On 18 March 2013 19:15, Meghan J. Ward – outdoor, travel and adventure

  3. maoquestyspace says:

    This is really interesting, You are a very skilled blogger.
    I’ve joined your feed and look forward to seeking more of your wonderful post. Also, I have shared your site in my social networks!

  4. NS says:

    I feel as if I just struck gold. Limping through this intimidating world of freelance writing on newbie crutches, I wasn’t finding any direction. But then I came across these valuable pointers. Thank you so much for sharing your wisdom:)!

    • Meghan J. Ward says:

      I’m so glad you found this, NS. I went to check out your website. Love “inkrichment!”. I read your About Page – would love to see more about YOU on there, especially your name! All the best!

  5. Yvette McCoy says:

    Loved the information. The way you organized it into a bullet point list thrills the list maker in me. It also makes it easier to remember and apply. I’m somewhere in the middle of the list and have a website I am working on launching. If you have any posts on that topic or have any pointers would love to hear them.

  6. J.L. Thibeault says:

    Reblogged this on jl thibeault and commented:
    Stumbled upon this blog article just this afternoon. There are quite a few bits of useful information and links throughout. Some I’ve previously discovered and others I’m quite looking forward to diving into! Don’t let the initial publishing date deter you from checking it out! Everything seems to still be relevant in 2016.
    Cheers,
    JL

  7. Carolyn says:

    Hi! Love the list – My one questions is regarding online webinars/conferences/etc. A lot I find seem to be money-making scams. Is there anything you can recommend online for a full-time working mother of 2 young kids? Finding time to GO to a class is nearly impossible for me at the moment – ha!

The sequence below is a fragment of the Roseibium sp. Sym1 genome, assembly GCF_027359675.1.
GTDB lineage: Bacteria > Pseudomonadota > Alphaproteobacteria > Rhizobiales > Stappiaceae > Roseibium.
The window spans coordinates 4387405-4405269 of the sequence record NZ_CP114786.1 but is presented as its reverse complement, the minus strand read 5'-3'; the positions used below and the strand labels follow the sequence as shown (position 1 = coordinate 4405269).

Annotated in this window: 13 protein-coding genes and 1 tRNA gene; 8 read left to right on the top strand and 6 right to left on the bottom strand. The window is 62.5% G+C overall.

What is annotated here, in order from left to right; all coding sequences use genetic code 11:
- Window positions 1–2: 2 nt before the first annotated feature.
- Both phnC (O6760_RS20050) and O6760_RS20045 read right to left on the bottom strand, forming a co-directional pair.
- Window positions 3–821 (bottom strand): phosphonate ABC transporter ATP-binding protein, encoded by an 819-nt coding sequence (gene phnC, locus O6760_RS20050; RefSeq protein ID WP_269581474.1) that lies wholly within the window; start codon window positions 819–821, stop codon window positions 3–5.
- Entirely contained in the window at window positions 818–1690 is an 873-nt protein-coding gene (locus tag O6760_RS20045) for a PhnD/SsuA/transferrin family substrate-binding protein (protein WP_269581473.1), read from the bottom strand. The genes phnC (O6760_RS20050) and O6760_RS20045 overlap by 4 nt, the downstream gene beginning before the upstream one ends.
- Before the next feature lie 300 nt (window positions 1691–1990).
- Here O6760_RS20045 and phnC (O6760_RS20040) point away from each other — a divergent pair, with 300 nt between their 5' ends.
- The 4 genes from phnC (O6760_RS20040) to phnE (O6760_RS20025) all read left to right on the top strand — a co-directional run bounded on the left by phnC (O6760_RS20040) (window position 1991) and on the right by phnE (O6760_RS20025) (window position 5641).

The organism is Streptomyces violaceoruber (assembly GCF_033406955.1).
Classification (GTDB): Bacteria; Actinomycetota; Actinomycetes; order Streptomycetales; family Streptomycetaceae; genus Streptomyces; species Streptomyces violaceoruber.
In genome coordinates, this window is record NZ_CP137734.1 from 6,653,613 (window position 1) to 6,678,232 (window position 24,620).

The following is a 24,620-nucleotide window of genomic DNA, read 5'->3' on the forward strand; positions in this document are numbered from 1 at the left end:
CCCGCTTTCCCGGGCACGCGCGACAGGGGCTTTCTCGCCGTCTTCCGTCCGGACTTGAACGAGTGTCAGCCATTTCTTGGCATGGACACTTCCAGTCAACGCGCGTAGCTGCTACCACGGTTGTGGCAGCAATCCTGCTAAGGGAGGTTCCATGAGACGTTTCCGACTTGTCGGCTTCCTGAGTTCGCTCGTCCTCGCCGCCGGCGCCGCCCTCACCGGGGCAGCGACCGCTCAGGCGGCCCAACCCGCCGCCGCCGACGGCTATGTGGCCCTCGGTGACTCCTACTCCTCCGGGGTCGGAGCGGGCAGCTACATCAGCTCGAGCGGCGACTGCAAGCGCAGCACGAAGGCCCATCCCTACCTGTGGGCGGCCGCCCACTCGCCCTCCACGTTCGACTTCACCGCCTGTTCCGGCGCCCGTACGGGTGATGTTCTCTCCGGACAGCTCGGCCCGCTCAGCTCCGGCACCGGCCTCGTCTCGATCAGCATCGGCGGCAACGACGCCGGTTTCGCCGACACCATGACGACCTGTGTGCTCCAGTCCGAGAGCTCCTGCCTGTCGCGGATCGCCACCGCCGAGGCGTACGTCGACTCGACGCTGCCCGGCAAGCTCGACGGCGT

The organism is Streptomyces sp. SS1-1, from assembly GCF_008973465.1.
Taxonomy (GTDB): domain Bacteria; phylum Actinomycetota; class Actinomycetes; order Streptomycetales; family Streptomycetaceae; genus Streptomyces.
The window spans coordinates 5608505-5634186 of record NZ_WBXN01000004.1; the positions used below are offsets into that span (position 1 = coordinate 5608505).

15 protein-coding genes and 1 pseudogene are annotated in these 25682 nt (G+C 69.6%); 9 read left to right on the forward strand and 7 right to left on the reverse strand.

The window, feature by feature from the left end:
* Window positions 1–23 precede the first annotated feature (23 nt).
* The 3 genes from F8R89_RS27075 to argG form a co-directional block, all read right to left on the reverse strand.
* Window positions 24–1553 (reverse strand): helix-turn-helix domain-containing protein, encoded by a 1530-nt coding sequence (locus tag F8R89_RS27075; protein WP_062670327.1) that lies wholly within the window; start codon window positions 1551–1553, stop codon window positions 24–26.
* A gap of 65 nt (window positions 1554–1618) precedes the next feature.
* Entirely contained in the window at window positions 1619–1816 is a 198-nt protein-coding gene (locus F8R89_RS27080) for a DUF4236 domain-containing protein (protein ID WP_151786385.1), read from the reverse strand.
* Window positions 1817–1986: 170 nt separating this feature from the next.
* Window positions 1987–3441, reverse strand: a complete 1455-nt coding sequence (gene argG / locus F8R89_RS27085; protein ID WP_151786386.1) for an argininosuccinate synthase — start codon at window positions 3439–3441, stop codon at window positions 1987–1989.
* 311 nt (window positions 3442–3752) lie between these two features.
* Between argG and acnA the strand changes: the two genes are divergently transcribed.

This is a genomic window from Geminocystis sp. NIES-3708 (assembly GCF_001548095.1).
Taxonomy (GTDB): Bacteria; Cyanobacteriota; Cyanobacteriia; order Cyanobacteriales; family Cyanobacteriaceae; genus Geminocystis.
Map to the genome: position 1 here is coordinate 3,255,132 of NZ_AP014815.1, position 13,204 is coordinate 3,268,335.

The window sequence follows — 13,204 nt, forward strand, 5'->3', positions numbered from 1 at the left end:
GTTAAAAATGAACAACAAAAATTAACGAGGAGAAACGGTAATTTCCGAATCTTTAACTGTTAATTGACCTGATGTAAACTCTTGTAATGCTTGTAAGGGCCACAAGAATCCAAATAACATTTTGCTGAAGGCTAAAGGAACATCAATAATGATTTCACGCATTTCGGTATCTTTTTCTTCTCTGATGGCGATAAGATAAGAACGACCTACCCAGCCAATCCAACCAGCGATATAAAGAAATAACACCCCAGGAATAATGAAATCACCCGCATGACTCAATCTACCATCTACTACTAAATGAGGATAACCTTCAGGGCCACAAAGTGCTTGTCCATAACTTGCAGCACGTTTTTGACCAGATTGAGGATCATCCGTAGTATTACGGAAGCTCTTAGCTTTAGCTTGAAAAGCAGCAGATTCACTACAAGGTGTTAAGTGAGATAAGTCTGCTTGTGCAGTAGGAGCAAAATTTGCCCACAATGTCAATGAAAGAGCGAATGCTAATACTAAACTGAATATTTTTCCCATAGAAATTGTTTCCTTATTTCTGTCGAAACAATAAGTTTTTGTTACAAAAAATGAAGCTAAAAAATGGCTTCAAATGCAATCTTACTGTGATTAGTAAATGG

• Meghan J. Ward says:

      The best I can recommend is to find out if there is a writers circle/guild or publishing/magazine association in your region (or anywhere, really!), and see if they record their workshops and/or offer them online. That’s what I’ve been doing in the past few years (through Alberta Magazine Publisher’s Association).

  8. seegs123 says:

    Great read Meghan. Thanks for piecing this together. So much good information for folks coming up and looking for some direction.

    Cheers.

  9. Edith Wood says:

    Great piece Meghan.

    I’ve been a writer for years, had a blog and my pieces have been sporadic and private. A couple of years ago, I read a piece from another writer that spoke more about the habit of writing and how writing every day would get you in the practice of it. So 907 days ago, I started writing “my positive words” and continue; it’s a great start to the great habit of writing, Now, I’m in a place where I want it to be more of a life than a limitation and your article a terrific start.

    Thank you, Edith

  10. Natasha says:

    Hi Meghan. I thank you for sharing these successful steps to freelance writing. I aspire to write for greeting card companies. I actually entered a writing contest and have a Website on Contently. I need samples and a good resume. Should I use my daily writing topics as samples? Thank you for your help. Not sure I wish to create a blog is it necessary?

    • Meghan J. Ward says:

      Hi Natasha,

      This post was geared more towards those aiming to write for magazines. I’m not sure about greeting card companies and what you would require for that, but perhaps just a simple website with some samples would help. All the best!

Leave a Reply

Fill in your details below or click an icon to log in:

WordPress.com Logo

You are commenting using your WordPress.com account. Log Out / Change )

Twitter picture

You are commenting using your Twitter account. Log Out / Change )

Facebook photo

You are commenting using your Facebook account. Log Out / Change )

Google+ photo

You are commenting using your Google+ account. Log Out / Change )

Connecting to %s